At the request of Mayor Liz Lempert the governing body for the town of Princeton decided tonight to table an ordinance until next week that would restrict business hours for stores in or next to residential areas.
Council President Bernie Miller was absent. Without his vote, Lempert and her voting block of Miller, Heather Howard and Lance Liverman would not have the majority needed to pass the ordinance.
Resident Joe Small took issue with the fact that the ordinance was being tabled and called the move unprofessional.
“It’s not for the convenience of citizens. It’s for someone who can not be here who votes with the mayor,” Small said.
Small said the ordinance benefits Wawa and the Princeton University Store, which would be exempt from the operating hours restrictions. He also questioned whether Howard and Lempert should vote when the ordinance includes an exemption for the university. Howard is a lecturer at the university and Lempert’s husband works for the school.
Many business leaders oppose the ordinance, which calls for businesses in or next to residential zones to be closed between 2 a.m. and 5 a.m. Pharmacies and restaurants with liquor licenses are exempt from the regulations.
Residents in the East Nassau Street neighborhood argue that the restrictions will reduce noise, crowds, disorderly conduct and trash.
With all the exclusions, the ordinance currently only would apply to the new 7-Eleven slated for the former West Coast Video store on Nassau Street.
Robert Bratman, the owner of the property, has promised that the 7-Eleven would be a well-lit environment with security cameras.
Resident Wendy Ludlum said the ordinance takes into consideration the rhythm of the town so that merchants can thrive and Princeton can be “particular about what we do and how we run our town and how people can live.”
Pine Street resident Steven Schultz voiced support for the ordinance, saying it will cut down on disorderly conduct in the neighborhood. A drunk driver hit a car and the car ended up in his driveway. “This ordinance will prevent more of that,” he said.
Adrienne Kreipke, a resident of Maple Street, said she is surprised 24-hour businesses are not already banned in Princeton. She suggested the hours be restricted even more than just 2 a.m. to 5 a.m.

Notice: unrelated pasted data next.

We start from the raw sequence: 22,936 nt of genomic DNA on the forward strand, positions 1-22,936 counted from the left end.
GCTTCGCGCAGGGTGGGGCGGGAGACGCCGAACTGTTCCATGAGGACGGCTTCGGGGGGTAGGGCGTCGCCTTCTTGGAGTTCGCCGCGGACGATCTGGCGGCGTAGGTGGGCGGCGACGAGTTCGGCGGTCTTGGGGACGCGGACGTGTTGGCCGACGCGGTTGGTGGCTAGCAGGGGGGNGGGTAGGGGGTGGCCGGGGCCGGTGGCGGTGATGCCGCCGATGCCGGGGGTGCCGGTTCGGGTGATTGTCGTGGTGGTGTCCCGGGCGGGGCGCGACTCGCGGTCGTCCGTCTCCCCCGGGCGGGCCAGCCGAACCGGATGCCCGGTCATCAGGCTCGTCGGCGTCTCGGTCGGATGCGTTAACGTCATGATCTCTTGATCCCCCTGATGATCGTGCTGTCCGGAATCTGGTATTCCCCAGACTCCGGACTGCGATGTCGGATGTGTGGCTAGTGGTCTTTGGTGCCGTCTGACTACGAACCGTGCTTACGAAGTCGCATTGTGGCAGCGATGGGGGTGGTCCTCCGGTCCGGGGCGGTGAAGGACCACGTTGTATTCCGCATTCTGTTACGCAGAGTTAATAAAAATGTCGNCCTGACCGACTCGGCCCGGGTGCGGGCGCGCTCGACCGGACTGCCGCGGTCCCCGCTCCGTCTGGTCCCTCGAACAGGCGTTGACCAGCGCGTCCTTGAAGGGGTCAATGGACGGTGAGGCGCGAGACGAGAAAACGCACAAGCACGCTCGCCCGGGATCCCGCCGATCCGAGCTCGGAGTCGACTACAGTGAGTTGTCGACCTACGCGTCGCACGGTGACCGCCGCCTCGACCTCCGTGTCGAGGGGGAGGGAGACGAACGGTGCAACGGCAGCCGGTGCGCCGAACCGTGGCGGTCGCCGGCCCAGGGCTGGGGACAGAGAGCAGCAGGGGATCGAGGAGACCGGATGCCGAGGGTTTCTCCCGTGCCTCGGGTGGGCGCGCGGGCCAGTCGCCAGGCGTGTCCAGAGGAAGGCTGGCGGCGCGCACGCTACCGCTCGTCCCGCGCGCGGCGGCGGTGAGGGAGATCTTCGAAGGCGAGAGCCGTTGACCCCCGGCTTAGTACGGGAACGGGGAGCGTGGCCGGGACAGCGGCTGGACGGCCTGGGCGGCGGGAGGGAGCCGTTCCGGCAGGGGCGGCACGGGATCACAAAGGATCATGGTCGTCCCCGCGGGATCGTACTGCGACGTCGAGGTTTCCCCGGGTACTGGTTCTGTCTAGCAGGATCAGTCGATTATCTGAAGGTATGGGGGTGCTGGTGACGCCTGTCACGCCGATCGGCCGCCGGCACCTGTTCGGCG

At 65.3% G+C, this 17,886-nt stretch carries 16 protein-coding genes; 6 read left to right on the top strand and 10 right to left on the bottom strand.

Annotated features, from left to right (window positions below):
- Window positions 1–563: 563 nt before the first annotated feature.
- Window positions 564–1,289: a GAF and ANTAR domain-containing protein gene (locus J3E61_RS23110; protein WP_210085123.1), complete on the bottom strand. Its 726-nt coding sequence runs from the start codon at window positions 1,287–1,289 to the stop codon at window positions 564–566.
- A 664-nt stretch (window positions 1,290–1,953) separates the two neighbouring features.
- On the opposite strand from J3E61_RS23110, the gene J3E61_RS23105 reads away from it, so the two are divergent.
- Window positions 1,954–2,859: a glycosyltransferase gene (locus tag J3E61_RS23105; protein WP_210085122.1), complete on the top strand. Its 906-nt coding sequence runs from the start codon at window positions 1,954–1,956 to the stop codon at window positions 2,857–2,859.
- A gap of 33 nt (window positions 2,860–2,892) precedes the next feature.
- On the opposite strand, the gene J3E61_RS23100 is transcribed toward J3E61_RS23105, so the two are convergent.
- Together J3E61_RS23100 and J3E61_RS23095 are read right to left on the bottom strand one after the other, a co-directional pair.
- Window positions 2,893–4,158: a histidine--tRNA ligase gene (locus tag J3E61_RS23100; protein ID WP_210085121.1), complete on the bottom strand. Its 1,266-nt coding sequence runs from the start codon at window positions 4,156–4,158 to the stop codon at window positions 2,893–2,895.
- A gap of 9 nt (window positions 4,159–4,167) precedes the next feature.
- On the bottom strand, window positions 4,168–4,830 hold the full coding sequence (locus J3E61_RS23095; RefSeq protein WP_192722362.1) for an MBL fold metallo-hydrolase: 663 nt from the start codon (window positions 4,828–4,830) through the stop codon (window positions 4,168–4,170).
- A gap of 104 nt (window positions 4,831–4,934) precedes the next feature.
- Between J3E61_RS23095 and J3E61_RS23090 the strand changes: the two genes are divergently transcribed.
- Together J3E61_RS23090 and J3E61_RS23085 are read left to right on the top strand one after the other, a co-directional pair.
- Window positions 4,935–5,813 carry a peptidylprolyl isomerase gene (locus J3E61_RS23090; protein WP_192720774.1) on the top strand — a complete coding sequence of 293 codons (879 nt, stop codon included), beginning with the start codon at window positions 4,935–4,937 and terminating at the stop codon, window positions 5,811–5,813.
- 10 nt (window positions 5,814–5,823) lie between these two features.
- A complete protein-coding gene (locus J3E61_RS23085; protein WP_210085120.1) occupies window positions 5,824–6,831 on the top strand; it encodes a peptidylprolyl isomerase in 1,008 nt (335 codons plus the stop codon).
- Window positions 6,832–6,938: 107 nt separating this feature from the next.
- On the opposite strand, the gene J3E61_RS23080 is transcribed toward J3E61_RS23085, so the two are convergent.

Maple Street resident Gail Ullman, a member of the town planning board, asked the council to use caution in proceeding with the ordinance.
“My concern is the reason for this ordinance,” she said. “None of these circumstances exist at the moment, and I believe the ordinance is in response to fear, rather than reason — fear of bad people coming in crowds. I urge you to wait and base this ordinance on facts, not fears.”
Business owner and resident Lou Carnivale said the ordinance is looking for a problem that does not exist.
“If there is a problem, you have the ability to change it,” Carnivale said. “Why pass a law before it’s necessary?”
John Marshall, the president of the Princeton Merchants Association, said the merchants understand residents’ concerns but they disagree with the implementation method. They argue zoning should be used to resolve such issues.
Councilman Lance Liverman said any time the council votes on important votes, all council members should be present.
“I’m the only one sitting up here who lives within 50 feet of commercial property,” he said. “People come out at all times of the night. I know exactly what the neighbors are talking about. It’s not just screaming and shouting, it is lower voices…I’m a business person. I do not want to impede anyone’s livelihood. I don’t think it would. I don’t know, maybe 7-Elevens have to be open 24 hours a day instead of opening at 5 a.m. or 6 a.m.”
Councilwoman Jo Butler said her concern is that the merchants in town be treated fairly.
“It’s a huge advantage to the university to keep their business open beyond the hours and not let our own merchants service those students,” Butler said.
Council members agreed to postpone the vote until Miller returns. If the ordinance had been voted down by opponents Jo Butler, Jenny Crumiller and Patrick Simon, it would just be reintroduced again when Miller is present in order to have the votes to pass it.
The ordinance is now slated to be approved on Dec. 15 after the continuation of the public hearing.